exclusive pedestrian phase. It is possible in some cases to allocate time for the pedestrians without providing
an exclusive phase for them. For example, consider an intersection in which the trac moves from north to
south and also from east to west. If we are providing a phase which allows the trac to
ow only in north-south
direction, then the pedestrians can cross in east-west direction and vice-versa. However in some cases, it may
Time
Desired path Actual path
Distance
D
3
D
2
D
1
D
3
= Travel time delay
D
2
= Approach delay
D
1
= Stopped time delay
Figure 42:3: Illustration of delay measures
be necessary to provide an exclusive pedestrian phase. In such cases, the procedure involves computation of
time duration of allocation of pedestrian phase. Green time for pedestrian crossing G
p
can be found out by,
G
p
= t
s
+
dx
u
P
(42.5)
where G
p
is the minimum safe time required for the pedestrians to cross, often referred to as the \pedestrian
green time", t
s
is the start-up lost time, dx is the crossing distance in metres, and u
p
is the walking speed of
pedestrians which is about 15th percentile speed. The start-up lost time t
s
can be assumed as 4.7 seconds and
the walking speed can be assumed to be 1.2 m/s.
42.4 Performance measures
Performance measures are parameters used to evaluate the eectiveness of the design. There are many param-
eters involved to evaluate the eectiveness of the design and most common of these include delay, queuing, and
stops. Delay is a measure that most directly relates the driver's experience. It describes the amount of time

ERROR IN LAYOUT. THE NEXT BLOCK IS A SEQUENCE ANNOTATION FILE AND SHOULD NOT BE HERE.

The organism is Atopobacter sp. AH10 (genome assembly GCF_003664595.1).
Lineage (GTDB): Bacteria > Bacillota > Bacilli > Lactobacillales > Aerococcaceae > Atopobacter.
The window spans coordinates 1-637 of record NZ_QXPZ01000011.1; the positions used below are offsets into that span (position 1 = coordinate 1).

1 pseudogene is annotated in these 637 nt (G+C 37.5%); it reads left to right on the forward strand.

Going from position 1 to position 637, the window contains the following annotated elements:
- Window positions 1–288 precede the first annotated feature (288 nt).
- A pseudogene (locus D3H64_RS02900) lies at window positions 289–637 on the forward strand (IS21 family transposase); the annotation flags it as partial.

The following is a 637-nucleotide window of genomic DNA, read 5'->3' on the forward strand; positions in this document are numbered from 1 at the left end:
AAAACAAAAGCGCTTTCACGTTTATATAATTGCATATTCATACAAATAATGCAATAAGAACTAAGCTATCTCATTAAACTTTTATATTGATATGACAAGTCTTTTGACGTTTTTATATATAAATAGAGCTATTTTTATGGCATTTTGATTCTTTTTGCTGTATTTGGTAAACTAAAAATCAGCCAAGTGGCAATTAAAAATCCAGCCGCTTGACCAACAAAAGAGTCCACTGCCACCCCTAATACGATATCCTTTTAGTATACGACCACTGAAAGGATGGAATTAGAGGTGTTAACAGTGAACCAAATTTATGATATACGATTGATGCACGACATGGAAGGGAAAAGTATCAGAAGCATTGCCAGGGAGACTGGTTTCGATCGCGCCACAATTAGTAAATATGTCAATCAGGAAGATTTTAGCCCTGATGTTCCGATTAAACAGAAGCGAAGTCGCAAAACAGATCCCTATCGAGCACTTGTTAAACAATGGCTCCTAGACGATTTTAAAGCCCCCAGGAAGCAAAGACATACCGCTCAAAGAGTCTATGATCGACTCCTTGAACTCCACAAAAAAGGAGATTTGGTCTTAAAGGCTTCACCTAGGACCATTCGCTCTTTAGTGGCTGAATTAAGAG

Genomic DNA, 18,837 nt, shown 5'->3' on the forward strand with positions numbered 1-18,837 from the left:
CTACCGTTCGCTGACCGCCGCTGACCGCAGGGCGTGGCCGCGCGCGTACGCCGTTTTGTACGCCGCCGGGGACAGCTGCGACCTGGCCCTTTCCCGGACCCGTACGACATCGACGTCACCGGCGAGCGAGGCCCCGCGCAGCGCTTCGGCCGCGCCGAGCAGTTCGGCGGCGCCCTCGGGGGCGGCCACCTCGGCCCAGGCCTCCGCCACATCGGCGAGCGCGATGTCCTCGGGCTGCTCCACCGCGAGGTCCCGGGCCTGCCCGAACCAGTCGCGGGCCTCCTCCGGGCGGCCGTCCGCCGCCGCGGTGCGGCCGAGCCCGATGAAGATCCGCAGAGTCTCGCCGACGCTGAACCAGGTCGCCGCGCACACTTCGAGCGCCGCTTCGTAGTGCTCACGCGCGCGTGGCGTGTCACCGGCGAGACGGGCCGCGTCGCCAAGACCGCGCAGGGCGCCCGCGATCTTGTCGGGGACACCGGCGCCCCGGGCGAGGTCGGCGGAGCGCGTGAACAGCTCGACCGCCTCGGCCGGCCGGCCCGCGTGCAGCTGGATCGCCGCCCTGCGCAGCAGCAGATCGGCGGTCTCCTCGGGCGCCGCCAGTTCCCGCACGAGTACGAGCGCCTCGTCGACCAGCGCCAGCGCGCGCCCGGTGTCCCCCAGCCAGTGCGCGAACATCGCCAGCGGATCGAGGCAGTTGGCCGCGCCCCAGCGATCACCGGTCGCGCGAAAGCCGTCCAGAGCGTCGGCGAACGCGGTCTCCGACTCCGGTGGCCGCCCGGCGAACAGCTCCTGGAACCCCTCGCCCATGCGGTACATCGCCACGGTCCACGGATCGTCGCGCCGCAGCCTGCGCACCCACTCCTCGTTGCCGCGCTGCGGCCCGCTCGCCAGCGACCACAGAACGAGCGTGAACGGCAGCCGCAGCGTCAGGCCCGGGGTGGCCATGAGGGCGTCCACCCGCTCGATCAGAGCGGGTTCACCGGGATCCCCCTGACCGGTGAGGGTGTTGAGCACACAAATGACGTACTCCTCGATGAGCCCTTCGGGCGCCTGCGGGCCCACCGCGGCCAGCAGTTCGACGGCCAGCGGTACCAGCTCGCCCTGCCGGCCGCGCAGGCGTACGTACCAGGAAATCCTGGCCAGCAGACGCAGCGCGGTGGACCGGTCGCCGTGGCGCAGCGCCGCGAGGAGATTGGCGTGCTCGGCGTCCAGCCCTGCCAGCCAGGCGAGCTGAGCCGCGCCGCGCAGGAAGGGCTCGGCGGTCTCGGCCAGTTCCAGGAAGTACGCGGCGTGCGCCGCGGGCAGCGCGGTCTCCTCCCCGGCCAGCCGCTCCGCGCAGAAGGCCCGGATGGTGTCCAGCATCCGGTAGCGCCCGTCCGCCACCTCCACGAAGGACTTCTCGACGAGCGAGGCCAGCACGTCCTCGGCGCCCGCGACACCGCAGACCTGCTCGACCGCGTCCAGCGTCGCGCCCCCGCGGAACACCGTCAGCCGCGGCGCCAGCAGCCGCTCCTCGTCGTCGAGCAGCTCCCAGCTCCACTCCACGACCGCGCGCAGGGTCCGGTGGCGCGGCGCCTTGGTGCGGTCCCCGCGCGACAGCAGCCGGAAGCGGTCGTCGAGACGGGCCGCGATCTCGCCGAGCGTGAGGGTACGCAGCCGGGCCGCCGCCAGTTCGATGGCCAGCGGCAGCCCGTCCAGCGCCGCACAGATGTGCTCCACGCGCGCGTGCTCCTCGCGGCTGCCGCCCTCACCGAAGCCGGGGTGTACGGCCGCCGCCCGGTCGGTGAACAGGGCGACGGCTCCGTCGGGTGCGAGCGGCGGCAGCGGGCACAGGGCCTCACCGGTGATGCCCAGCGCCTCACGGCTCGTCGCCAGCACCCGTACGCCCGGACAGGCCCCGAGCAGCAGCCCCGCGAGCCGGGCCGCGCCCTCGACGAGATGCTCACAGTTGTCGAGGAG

that is consumed while traversing the intersection. The gure 42:3 shows a plot of distance versus time for the
progress of one vehicle. The desired path of the vehicle as well as the actual progress of the vehicle is shown.
There are three types of delay as shown in the gure. They are stopped delay, approach delay and control delay.
Stopped time delay includes only the time at which the vehicle is actually stopped waiting at the red signal.
It starts when the vehicle reaches a full stop, and ends when the vehicle begins to accelerate. Approach delay
includes the stopped time as well as the time lost due to acceleration and deceleration. It is measured as the
time dierential between the actual path of the vehicle, and path had there been green signal. Control delay
is measured as the dierence between the time taken for crossing the intersection and time taken to traverse
the same section, had been no intersection. For a signalized intersection, it is measured at the stop-line as the
vehicle enters the intersection. Among various types of delays, stopped delay is easy to derive and often used
as a performance indicator and will be discussed.
Vehicles are not uniformly coming to an intersection. i.e., they are not approaching the intersection at
constant time intervals. They come in a random manner. This makes the modeling of signalized intersection
delay complex. Most simple of the delay models is Webster's delay model. It assumes that the vehicles are
R
C
time
cumulative number of vehicles
g
i
V
i
S
Figure 42:4: Graph between time and cumulative number of vehicles at an intersection
arriving at a uniform rate. Plotting a graph with time along the x-axis and cumulative vehicles along the y-axis
we get a graph as shown in gure 42:4. The delay per cycle is shown as the area of the hatched portion in the
gure. Webster derived an expression for delay per cycle based on this, which is as follows.
d
i
=
C
2
[1
g i
C
]
2
1
V i
S
(42.6)
where g
i
is the eective green time, C is the cycle length, V
i
is the critical
ow for that phase, and S is the
saturation
ow.
Delay is the most frequently used parameter of eectiveness for intersections. Other measures like length of
queue at any given time (Q
T
) and number of stops are also useful. Length of queue is used to determine when
a given intersection will impede the discharge from an adjacent upstream intersection. The number of stops
made is an important input parameter in air quality models.